Lohajangha, Lohajaṅgha, Lohajaṅghā: 4 definitions

Introduction

Lohajangha means something in Hinduism, Sanskrit. If you want to know the exact meaning, history, etymology or English translation of this term then check out the descriptions on this page. Add your comment or reference to a book if you want to contribute to this summary article.

In Hinduism

Kavya (poetry)

[«previous (L) next»] — Lohajangha in Kavya glossary
Source: Wisdom Library: Kathāsaritsāgara

Lohajaṅgha (लोहजङ्घ) is the name of a Brāhman whose story is told in the “story of Rūpiṇikā”, according to the Kathāsaritsāgara, chapter 12. The story starts with a courtesan named Rūpiṇikā falling in love with Lohajaṅgha while her mother Makaradaṃṣṭrā tries to prevent their union.

The Kathāsaritsāgara (‘ocean of streams of story’), mentioning Lohajaṅgha, is a famous Sanskrit epic story revolving around prince Naravāhanadatta and his quest to become the emperor of the vidyādharas (celestial beings). The work is said to have been an adaptation of Guṇāḍhya’s Bṛhatkathā consisting of 100,000 verses, which in turn is part of a larger work containing 700,000 verses.

context information

Kavya (काव्य, kavya) refers to Sanskrit poetry, a popular ancient Indian tradition of literature. There have been many Sanskrit poets over the ages, hailing from ancient India and beyond. This topic includes mahakavya, or ‘epic poetry’ and natya, or ‘dramatic poetry’.

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Purana and Itihasa (epic history)

[«previous (L) next»] — Lohajangha in Purana glossary
Source: archive.org: Puranic Encyclopedia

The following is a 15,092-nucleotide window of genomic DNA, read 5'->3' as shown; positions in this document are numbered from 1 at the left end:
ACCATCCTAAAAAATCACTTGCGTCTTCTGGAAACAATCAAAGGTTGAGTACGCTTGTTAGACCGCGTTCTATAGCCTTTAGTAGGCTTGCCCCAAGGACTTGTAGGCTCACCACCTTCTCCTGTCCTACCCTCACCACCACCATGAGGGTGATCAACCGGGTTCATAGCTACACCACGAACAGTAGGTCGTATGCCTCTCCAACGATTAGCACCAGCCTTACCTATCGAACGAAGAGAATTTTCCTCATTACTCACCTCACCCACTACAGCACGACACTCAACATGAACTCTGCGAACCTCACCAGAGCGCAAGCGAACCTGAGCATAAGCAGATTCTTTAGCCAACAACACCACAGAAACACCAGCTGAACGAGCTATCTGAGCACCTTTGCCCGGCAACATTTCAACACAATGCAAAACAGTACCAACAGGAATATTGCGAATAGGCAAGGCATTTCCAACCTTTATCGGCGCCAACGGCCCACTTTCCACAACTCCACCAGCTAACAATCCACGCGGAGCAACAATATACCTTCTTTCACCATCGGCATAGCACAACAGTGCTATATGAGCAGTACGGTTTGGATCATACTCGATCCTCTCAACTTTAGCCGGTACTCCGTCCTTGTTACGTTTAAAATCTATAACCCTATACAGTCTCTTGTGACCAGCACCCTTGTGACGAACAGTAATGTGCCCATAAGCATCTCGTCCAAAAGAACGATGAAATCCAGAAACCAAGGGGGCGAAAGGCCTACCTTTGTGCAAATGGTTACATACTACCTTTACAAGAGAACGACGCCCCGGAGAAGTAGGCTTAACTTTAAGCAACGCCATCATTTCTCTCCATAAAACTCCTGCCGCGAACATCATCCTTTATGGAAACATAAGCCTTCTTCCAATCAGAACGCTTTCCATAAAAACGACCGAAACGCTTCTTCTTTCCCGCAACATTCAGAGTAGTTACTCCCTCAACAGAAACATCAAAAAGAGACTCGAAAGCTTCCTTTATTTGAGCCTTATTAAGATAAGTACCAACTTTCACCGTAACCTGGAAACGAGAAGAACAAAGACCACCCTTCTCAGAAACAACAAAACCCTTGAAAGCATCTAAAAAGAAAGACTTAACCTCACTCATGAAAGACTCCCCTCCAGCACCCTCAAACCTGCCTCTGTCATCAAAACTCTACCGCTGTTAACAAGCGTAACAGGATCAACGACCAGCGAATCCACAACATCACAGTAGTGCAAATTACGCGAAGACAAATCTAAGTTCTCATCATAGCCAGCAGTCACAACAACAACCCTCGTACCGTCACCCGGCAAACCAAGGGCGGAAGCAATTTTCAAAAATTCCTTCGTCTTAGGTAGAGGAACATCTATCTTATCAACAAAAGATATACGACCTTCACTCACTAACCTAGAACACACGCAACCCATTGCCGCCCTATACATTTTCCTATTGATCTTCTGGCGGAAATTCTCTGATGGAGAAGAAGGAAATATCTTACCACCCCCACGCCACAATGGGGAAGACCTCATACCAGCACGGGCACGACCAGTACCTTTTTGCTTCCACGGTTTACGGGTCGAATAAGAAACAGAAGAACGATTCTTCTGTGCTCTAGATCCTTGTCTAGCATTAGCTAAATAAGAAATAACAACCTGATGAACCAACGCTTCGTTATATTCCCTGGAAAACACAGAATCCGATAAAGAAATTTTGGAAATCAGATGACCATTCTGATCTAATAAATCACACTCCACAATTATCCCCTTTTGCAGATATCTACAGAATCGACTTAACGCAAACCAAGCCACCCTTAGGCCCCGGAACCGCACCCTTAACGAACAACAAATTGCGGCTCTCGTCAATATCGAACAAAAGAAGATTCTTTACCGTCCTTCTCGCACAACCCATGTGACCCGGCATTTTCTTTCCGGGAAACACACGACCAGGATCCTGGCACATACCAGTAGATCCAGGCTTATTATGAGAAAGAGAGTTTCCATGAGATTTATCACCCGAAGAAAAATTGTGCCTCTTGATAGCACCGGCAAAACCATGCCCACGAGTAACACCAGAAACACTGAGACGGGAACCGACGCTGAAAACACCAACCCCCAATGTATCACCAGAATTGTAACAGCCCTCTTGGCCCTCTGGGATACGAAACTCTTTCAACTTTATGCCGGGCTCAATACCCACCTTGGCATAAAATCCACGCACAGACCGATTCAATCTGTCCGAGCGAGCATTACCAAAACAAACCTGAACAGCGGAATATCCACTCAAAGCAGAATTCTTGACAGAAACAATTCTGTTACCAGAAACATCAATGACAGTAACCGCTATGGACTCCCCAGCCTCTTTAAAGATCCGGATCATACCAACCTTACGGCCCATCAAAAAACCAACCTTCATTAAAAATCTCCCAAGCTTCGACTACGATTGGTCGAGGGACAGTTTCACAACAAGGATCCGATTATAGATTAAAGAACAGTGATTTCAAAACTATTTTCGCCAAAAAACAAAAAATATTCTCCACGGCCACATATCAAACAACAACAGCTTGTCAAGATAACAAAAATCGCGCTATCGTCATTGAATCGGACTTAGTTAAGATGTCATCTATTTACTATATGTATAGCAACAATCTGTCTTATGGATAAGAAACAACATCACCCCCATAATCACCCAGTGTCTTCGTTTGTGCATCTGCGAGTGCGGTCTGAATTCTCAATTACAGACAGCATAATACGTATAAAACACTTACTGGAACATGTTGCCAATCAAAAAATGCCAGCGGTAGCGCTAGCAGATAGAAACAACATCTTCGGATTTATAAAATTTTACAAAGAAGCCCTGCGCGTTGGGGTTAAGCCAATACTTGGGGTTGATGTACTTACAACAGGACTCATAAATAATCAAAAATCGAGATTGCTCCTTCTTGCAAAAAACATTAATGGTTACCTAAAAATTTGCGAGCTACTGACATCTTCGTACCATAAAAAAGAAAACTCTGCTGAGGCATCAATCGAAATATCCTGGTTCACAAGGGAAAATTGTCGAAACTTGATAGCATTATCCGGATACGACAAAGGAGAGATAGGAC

Lohajaṅgha (लोहजङ्घ).—See under MAKARADAṂṢṬRĀ.

Source: JatLand: List of Mahabharata people and places

Lohajaṅghā (लोहजङ्घा) is a name mentioned in the Mahābhārata (cf. II.46.21) and represents one of the many proper names used for people and places. Note: The Mahābhārata (mentioning Lohajaṅghā) is a Sanskrit epic poem consisting of 100,000 ślokas (metrical verses) and is over 2000 years old.

Purana book cover
context information

The Purana (पुराण, purāṇas) refers to Sanskrit literature preserving ancient India’s vast cultural history, including historical legends, religious ceremonies, various arts and sciences. The eighteen mahapuranas total over 400,000 shlokas (metrical couplets) and date to at least several centuries BCE.

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Languages of India and abroad

Sanskrit-English dictionary

[«previous (L) next»] — Lohajangha in Sanskrit glossary
Source: Cologne Digital Sanskrit Dictionaries: Monier-Williams Sanskrit-English Dictionary

1) Lohajaṅgha (लोहजङ्घ):—[=loha-jaṅgha] [from loha] m. Name of a Brāhman, [Kathāsaritsāgara]

2) [v.s. ...] [plural] Name of a people, [Mahābhārata]

context information

Sanskrit, also spelled संस्कृतम् (saṃskṛtam), is an ancient language of India commonly seen as the grandmother of the Indo-European language family. Closely allied with Prakrit and Pali, Sanskrit is more exhaustive in both grammar and terms and has the most extensive collection of literature in the world, greatly surpassing its sister-languages Greek and Latin.

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